Snapshots of Microsoft's project to move its Edge browser from its own EdgeHTML rendering engine to Chromium's Blink Engine have now cropped up online, provided by unnamed sources. The browser is reportedly undergoing testing across two distinct channels that are very similar to how Google Chrome operates behind the scenes. Namely, there is a weekly-updated Dev channel as well as a Canary channel that's updated on a daily basis.
No details have been provided regarding exactly which channel the new screen captures are from but there are several immediately noticeable changes in place already. Edge now bears a striking resemblance to Chrome in its overall appearance, with some elements that made Edge popular still in place too.
The best example of that may be the inclusion of a Chrome-like menu just to the right of the URL bar with a user profile and extensions laid out similar to Chrome. The new tab page looks almost identical like the one found in Chrome but the background image is provided via Microsoft's own Bing search engine -- and that extends to effectively every area where a Chrome user might expect to find Google.
Scrolling down on the new tab page also brings up a very Edge-like newsfeed, driven by Microsoft News. That's still customizable too.
About those extensions
Another big difference that's immediately noticeable is Microsoft's decision to prop up its own market for extensions, similar to Google's Chrome Web Store. For the time being, the Edge-specific store is reportedly mostly populated by extensions found on that other market with the expectation that Microsoft will diversify its offerings over time.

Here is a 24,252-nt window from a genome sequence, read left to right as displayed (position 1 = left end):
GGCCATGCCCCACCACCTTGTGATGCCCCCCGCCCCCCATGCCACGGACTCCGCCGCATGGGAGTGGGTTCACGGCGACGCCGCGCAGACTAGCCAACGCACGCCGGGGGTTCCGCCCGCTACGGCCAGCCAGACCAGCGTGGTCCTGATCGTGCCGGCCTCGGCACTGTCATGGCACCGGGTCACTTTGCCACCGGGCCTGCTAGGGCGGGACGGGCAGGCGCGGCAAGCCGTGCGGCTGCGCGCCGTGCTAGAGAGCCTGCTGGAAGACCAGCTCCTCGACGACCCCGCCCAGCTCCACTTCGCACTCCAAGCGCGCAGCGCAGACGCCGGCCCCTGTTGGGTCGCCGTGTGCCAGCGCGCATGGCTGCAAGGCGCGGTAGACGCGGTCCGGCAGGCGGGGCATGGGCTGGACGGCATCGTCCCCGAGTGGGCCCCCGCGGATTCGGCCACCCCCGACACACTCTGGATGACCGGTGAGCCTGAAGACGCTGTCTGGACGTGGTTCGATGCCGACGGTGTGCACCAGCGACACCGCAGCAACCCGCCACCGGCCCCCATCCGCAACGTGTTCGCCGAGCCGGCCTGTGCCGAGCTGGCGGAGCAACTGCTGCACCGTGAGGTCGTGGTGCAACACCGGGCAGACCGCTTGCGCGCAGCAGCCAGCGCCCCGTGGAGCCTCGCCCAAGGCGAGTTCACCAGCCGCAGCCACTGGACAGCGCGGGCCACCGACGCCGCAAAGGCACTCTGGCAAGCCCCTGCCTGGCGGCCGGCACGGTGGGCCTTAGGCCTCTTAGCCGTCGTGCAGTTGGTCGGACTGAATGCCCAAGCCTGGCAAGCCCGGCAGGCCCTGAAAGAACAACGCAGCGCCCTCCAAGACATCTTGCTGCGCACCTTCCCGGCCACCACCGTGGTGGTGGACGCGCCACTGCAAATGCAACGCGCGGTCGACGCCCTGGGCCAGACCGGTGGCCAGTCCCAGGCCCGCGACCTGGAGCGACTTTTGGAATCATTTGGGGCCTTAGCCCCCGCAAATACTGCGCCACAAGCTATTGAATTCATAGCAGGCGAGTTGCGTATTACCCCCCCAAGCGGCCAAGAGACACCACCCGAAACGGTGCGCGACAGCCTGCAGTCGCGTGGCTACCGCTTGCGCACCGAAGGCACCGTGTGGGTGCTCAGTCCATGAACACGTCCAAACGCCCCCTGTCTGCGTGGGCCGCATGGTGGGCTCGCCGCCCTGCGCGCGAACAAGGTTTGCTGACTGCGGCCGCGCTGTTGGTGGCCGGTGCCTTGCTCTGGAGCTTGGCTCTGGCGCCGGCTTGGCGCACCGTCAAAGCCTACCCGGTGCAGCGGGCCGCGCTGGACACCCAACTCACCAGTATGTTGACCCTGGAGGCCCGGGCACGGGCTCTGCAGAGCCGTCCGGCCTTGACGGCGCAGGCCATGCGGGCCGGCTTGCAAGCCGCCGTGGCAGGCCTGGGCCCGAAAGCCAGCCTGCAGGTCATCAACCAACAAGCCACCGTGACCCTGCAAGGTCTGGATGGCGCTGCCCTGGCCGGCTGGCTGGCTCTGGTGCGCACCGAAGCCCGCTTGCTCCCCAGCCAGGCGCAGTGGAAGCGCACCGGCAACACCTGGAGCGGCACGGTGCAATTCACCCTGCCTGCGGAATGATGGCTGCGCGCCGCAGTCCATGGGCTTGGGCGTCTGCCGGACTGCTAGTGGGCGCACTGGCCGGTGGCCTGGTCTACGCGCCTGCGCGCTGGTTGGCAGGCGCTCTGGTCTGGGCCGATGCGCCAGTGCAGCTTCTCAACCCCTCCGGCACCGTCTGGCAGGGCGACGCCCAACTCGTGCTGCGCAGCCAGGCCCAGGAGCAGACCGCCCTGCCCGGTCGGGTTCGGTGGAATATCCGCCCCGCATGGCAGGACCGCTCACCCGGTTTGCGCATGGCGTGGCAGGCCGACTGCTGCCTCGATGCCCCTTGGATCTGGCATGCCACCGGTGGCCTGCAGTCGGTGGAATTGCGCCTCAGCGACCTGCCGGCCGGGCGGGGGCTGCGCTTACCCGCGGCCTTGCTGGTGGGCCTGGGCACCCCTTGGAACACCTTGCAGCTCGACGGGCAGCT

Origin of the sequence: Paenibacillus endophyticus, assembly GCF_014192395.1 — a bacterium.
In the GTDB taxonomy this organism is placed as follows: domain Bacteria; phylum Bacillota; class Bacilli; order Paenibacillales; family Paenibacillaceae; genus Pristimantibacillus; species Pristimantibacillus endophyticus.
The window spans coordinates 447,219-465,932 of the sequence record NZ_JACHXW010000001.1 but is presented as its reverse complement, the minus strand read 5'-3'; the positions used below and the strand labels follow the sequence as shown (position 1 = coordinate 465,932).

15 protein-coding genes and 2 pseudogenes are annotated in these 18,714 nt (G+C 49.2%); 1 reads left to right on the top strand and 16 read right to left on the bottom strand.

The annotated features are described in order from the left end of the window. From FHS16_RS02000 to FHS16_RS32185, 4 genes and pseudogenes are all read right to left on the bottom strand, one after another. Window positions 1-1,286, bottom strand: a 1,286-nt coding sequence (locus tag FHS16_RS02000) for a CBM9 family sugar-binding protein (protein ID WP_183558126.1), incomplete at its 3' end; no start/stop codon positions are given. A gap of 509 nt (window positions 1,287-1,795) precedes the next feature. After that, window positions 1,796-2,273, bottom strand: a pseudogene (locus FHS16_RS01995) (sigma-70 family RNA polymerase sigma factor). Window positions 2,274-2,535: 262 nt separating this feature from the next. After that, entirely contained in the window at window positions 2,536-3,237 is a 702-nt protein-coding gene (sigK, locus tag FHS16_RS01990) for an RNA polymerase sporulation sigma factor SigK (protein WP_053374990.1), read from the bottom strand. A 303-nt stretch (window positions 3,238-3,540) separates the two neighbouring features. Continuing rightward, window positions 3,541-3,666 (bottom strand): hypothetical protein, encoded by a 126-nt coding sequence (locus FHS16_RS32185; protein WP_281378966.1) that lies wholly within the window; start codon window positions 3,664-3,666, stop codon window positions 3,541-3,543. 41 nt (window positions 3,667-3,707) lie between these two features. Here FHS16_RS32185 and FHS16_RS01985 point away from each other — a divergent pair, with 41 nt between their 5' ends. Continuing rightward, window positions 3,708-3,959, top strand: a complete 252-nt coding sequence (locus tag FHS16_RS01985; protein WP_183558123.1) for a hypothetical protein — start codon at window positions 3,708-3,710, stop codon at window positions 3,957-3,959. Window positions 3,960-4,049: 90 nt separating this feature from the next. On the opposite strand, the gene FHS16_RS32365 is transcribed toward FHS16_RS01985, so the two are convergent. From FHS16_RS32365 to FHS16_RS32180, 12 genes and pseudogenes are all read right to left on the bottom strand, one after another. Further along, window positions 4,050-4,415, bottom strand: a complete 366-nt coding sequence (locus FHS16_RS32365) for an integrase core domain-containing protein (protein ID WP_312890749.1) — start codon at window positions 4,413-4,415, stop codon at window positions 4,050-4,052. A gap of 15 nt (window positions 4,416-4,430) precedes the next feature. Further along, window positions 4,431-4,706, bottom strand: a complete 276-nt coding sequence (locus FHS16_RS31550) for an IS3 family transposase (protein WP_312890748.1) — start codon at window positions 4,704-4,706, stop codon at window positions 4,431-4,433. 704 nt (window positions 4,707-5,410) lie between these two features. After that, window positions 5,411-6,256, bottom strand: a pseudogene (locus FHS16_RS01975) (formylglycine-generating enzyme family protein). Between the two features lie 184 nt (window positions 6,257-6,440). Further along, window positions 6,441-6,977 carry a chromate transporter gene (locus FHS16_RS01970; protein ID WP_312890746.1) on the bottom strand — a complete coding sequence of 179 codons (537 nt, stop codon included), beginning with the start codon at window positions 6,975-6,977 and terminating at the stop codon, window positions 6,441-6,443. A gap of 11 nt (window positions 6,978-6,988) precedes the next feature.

Edge will also allow users to install extensions from the Chrome Web Store itself, giving users some choice in their use of the browser -- at least to begin with, although that could change. Presently, that requires a toggle to be switched over in the settings menu.
Settings are markedly more similar to Chrome's settings as well. They maintain an aesthetic that's close to the settings found on Windows machines, so that hasn't changed much but they no longer appear as a slide-out sidebar. Instead, Settings open in a new tab.
In the details
In-depth information about Microsoft's bid to make its Edge browser run on the same open-source rendering engine as Chrome comes down to necessity more than anything else. As things currently stand, updates to the browser simply don't happen fast enough since they're tied in with overall Windows updates. Developing for Edge isn't without a hassle and when things go wrong, that quirk makes fixing things more work than its worth in many cases.
With Google's fast-moving Chromium utilizing an open-source approach to continuously push web standards forward, Edge simply can't keep up. To rectify the issue, Microsoft confirmed it would be embracing open source and pouring its considerable resources into backing Chromium as recently as December.
The underlying goal is to not only make Edge a more modern browser, holding to standards and updating more regularly. Microsoft also wants to help improve Chromium itself by providing its own input in areas such as security, touch interactions, gesture controls, and wider compatibility and consistency across the web on all platforms. That includes making extensions more up-to-date and usable, in addition to making life easier for extension developers.
There's still no timeline for when the new Edge browser will finally be released but the new screenshots seem to imply that work has been quick and it shouldn't be too much longer.